How Do You Evaluate Snowflake? 

The standards by which you judge something should be defined prior to testing. As with any type of experiment, start with a list. Here are a few things you may want to test.  

  • Verify the security hierarchy can be implemented. 
  • Ensure multiple environments can be created and separated 
  • Verify that data can be ingested easily 
  • Test that Snowflake can handle a high workload to your satisfaction 
  • Run these tests multiple times and review the timing of all experiments 

We discussed security matters in the blog Security considerations in a DataOps World, so we won’t cover all the details here. Just giving a light touch on this you can define all your security hierarchy within configuration files in the Data Platform. Once this is done, you can duplicate it or delete all the roles then recreate them. All the while keeping track of how long the implementation takes. 

For multiple environments, one of the most important default capabilities in the Data Platform is the ability to create multiple environments within Snowflake based on branches defined within the repository. In this blog Make Data Engineering Repeatable! Mincho describes how the automated, Idempotent nature of the projects within the Data Platform makes it simple and straightforward to manage. Create as many database environments as necessary for your testing. Each environment can be worked on independently, then when it is time to bring things together a merge of the code will deploy changes up the hierarchy of branches.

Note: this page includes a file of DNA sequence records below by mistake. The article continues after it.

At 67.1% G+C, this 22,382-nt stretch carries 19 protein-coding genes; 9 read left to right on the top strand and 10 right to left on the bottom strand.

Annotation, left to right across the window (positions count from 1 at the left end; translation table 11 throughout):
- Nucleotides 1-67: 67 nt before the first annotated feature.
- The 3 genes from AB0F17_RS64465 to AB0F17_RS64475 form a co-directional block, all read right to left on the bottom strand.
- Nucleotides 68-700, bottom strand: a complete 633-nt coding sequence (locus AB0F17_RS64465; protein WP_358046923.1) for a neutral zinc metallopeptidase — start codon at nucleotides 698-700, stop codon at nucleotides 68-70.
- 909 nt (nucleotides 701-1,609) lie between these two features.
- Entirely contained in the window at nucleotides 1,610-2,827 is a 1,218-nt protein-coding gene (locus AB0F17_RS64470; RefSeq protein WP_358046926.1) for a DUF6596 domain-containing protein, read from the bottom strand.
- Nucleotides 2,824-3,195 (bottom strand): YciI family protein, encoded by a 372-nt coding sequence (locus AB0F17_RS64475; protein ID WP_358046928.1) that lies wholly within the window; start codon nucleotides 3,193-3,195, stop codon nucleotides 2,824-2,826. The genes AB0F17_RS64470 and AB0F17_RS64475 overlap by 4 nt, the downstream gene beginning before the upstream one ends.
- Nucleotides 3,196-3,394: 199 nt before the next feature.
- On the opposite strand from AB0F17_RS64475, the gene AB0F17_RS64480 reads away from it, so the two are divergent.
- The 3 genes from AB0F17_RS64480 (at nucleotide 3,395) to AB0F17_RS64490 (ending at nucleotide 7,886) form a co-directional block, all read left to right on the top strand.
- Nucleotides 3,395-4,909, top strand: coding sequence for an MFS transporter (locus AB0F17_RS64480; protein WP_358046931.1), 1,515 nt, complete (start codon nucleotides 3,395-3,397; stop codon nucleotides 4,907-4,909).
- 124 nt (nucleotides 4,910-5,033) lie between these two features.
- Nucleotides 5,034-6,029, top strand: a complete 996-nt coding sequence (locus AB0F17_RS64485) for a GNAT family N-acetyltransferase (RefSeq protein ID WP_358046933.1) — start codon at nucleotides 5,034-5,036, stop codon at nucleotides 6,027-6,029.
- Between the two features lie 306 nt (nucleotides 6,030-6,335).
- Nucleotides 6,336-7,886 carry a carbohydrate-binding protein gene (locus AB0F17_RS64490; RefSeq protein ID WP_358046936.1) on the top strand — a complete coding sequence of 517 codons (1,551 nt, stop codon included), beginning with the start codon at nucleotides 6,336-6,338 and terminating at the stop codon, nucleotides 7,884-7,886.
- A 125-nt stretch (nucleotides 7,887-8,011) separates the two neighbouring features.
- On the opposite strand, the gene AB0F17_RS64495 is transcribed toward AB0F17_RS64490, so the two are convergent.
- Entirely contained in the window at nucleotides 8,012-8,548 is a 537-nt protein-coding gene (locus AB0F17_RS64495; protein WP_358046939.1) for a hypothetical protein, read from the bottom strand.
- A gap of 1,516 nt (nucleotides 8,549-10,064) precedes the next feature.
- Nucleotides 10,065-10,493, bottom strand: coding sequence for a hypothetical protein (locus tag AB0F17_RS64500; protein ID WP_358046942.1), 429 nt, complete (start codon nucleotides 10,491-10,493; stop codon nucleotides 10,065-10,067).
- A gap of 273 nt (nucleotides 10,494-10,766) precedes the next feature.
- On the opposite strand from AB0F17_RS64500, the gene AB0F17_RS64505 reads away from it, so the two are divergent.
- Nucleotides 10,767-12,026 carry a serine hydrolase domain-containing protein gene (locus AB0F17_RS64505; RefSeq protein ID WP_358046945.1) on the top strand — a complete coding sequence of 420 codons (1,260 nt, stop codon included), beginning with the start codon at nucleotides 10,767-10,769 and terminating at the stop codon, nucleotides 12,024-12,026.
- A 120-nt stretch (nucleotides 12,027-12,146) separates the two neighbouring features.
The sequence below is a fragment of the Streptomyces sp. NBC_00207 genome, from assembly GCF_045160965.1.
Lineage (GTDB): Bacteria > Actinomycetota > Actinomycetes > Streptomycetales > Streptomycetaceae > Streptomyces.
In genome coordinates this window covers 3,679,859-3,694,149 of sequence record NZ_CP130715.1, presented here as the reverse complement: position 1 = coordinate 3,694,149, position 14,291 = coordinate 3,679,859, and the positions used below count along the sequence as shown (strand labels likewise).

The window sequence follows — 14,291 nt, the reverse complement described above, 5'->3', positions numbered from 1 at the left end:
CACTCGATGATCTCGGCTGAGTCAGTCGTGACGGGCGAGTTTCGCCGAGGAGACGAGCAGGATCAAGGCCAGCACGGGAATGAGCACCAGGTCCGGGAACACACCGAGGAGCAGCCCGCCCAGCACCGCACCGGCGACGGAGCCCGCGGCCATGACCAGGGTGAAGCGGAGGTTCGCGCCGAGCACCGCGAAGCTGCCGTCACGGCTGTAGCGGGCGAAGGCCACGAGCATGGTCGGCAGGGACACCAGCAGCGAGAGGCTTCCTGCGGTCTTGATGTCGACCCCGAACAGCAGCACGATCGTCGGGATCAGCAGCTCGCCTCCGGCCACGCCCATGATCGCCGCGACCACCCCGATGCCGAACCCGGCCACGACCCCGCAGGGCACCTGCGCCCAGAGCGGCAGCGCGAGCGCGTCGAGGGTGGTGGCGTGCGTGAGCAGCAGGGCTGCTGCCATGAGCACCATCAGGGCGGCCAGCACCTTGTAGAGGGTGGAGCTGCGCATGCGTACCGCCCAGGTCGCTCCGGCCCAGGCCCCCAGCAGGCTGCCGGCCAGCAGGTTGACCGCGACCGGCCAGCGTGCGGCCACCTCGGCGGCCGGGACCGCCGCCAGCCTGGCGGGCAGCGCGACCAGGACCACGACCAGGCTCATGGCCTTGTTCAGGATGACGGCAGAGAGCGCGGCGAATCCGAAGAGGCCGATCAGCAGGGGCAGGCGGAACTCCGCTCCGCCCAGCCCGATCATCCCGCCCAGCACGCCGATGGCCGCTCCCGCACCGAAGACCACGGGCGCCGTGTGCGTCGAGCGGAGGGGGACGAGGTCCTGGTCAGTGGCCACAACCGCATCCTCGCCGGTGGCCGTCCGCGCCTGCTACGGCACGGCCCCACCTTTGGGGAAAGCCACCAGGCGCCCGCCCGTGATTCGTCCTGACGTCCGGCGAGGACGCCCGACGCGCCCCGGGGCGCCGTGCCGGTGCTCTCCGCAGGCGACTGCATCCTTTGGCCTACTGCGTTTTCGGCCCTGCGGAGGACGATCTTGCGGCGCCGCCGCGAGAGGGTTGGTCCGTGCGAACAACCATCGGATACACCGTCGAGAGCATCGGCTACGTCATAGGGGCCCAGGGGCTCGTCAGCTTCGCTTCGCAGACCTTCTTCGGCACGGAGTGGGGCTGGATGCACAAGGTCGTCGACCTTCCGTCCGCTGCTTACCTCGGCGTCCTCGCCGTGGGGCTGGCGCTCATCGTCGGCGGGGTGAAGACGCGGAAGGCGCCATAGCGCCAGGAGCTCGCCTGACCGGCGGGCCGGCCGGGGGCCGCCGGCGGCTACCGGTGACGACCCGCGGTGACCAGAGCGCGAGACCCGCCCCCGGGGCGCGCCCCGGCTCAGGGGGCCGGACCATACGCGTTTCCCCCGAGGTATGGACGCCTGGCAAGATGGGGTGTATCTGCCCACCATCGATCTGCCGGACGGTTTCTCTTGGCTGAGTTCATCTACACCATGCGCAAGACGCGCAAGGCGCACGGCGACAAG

Data Ingestion speed is a requirement in every organization we’ve ever worked with. Our Data Platform can run the same ingestion multiple times. Or it could run multiple types of ingestions into the various environments created above.  

As for workload, depending on how you set your project up, there are some configuration options that allow you to dynamically create many sessions connected to Snowflake. These configuration options can be changed, committed to the branch, then run to see the outcome of having multiple sessions running simultaneously against Snowflake.  

The logging of all these operations is built into the platform. Evaluating Snowflake becomes as simple as modifying a few configuration files. There is no need to build your own testing and logging platform to verify that Snowflake meets all the needs you may have.  

This Blog post is intended to get the discussion going.  On February 22nd, we’ll be presenting a webinar with a Panel Discussion hosted by Kent Graziano on this very topic.  You’ll hear from practitioners, thought leaders and experts—it’ll be your chance to hear these perspectives and get YOUR questions answered! Click here to register for the Webinar.  

Ready to get started?  Sign up for your free 14-day trial of DataOps.Live on Snowflake Partner Connect today. We’re also excited about our Podcast Series hosted by Kent Graziano, The Data Warrior. You can also download your free copy of DataOps for Dummies.